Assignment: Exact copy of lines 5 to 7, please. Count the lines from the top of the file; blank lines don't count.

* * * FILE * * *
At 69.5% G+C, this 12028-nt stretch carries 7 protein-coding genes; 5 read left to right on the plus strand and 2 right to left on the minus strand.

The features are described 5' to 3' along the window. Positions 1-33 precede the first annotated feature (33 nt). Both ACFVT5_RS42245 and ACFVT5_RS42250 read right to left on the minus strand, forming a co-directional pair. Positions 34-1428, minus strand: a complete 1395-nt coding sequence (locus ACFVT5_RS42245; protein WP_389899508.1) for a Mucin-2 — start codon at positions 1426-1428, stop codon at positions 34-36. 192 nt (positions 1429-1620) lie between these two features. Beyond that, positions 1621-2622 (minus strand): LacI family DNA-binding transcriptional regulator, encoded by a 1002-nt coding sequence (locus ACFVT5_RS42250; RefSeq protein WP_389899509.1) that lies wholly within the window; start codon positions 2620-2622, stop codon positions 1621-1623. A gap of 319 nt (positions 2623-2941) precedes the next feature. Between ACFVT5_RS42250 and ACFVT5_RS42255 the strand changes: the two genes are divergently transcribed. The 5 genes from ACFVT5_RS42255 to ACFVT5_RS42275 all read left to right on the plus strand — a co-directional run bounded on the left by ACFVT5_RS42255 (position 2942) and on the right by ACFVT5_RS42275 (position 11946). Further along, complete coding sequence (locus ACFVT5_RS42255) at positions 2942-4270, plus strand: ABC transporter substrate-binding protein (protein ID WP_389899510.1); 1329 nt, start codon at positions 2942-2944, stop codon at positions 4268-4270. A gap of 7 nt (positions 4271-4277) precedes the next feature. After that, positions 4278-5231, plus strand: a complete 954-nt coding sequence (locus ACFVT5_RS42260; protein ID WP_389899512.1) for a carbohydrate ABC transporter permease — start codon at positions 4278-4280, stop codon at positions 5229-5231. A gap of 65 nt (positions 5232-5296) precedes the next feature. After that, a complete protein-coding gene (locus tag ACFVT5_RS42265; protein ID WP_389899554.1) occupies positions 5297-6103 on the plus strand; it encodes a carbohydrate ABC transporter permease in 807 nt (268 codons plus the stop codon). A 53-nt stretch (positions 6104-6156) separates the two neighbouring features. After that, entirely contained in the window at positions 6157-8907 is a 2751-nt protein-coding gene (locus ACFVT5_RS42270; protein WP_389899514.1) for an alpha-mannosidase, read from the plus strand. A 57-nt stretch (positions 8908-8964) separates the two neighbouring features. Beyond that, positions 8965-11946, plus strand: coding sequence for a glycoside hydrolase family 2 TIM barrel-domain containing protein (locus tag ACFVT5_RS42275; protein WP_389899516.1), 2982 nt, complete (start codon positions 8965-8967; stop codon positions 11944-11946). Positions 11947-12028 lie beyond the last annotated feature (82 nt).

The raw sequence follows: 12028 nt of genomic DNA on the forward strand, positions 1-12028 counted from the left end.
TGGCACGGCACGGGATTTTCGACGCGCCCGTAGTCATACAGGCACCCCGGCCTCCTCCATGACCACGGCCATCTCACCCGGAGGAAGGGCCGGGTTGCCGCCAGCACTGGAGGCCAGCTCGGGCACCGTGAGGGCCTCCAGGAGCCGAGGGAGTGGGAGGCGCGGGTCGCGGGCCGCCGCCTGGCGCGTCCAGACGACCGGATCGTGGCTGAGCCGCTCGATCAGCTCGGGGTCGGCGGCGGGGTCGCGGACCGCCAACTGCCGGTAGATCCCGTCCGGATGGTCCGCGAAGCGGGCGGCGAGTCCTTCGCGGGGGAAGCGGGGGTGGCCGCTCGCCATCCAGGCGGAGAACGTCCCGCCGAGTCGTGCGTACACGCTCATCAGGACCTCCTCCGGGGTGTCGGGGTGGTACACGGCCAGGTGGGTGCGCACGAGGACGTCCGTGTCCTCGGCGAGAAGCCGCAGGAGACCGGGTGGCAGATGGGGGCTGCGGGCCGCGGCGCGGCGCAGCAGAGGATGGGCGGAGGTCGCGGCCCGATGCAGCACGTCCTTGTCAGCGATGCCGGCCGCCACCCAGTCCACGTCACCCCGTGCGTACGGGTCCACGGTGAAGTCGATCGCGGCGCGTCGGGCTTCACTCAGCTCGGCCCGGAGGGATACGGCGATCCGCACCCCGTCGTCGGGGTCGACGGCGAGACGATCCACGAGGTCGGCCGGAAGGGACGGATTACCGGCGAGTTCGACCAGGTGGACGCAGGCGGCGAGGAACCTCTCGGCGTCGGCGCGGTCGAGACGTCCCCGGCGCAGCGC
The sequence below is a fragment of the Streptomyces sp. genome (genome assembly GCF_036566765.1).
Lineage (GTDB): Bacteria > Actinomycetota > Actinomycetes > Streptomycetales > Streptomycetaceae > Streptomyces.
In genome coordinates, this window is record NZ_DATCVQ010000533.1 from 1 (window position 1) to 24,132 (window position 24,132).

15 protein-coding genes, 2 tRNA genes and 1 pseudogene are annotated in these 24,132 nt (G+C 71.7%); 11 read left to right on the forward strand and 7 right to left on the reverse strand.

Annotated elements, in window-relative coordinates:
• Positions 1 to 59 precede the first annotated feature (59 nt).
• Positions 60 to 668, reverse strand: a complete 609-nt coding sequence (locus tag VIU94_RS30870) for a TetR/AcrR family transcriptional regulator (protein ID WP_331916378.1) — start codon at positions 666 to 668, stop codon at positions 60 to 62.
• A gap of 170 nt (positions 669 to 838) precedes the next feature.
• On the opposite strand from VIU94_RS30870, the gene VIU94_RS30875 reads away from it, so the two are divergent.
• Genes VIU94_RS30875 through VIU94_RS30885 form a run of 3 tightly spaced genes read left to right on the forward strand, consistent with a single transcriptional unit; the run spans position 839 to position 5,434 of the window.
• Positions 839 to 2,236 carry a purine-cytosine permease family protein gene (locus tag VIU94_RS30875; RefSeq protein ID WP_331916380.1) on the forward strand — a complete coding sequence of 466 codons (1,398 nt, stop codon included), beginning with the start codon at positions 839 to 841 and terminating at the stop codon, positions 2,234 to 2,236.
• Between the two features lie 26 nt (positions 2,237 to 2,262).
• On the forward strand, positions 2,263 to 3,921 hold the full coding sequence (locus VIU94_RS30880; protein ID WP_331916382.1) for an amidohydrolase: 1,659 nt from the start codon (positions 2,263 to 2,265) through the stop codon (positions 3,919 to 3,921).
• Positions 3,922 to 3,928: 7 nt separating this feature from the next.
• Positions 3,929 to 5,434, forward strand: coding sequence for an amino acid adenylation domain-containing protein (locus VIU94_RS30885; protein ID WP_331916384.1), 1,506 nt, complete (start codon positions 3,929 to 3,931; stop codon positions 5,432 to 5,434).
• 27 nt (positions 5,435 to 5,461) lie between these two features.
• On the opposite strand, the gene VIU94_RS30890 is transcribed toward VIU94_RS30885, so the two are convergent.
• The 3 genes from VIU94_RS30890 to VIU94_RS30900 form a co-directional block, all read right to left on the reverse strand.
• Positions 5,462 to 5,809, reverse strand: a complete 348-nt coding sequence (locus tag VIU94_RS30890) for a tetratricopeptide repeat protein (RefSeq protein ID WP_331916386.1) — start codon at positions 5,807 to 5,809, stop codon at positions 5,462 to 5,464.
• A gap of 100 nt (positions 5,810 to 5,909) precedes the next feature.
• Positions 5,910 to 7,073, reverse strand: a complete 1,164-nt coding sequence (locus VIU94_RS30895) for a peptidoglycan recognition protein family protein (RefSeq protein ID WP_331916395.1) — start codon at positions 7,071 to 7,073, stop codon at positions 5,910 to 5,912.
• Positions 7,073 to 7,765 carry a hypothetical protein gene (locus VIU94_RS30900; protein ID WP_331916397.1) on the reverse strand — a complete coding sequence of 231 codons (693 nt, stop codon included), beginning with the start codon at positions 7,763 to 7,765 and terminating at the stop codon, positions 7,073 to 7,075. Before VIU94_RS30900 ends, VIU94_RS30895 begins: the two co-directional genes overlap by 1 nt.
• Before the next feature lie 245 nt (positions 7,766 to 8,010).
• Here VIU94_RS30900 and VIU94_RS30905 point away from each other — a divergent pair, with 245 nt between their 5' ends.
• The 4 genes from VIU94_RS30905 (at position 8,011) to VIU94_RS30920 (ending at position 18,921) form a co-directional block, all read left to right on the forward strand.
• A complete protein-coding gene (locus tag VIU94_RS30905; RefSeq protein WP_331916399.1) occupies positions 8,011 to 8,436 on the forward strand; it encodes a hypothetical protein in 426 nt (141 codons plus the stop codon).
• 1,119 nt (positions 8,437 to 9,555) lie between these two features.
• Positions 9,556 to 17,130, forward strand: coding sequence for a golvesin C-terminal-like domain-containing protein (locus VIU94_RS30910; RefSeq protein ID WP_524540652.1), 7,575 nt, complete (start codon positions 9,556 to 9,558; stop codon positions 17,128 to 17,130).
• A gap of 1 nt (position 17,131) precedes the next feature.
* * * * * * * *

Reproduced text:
The sequence below is a fragment of the Streptomyces sp. genome (genome assembly GCF_036566765.1).
Lineage (GTDB): Bacteria > Actinomycetota > Actinomycetes > Streptomycetales > Streptomycetaceae > Streptomyces.
In genome coordinates, this window is record NZ_DATCVQ010000533.1 from 1 (window position 1) to 24,132 (window position 24,132).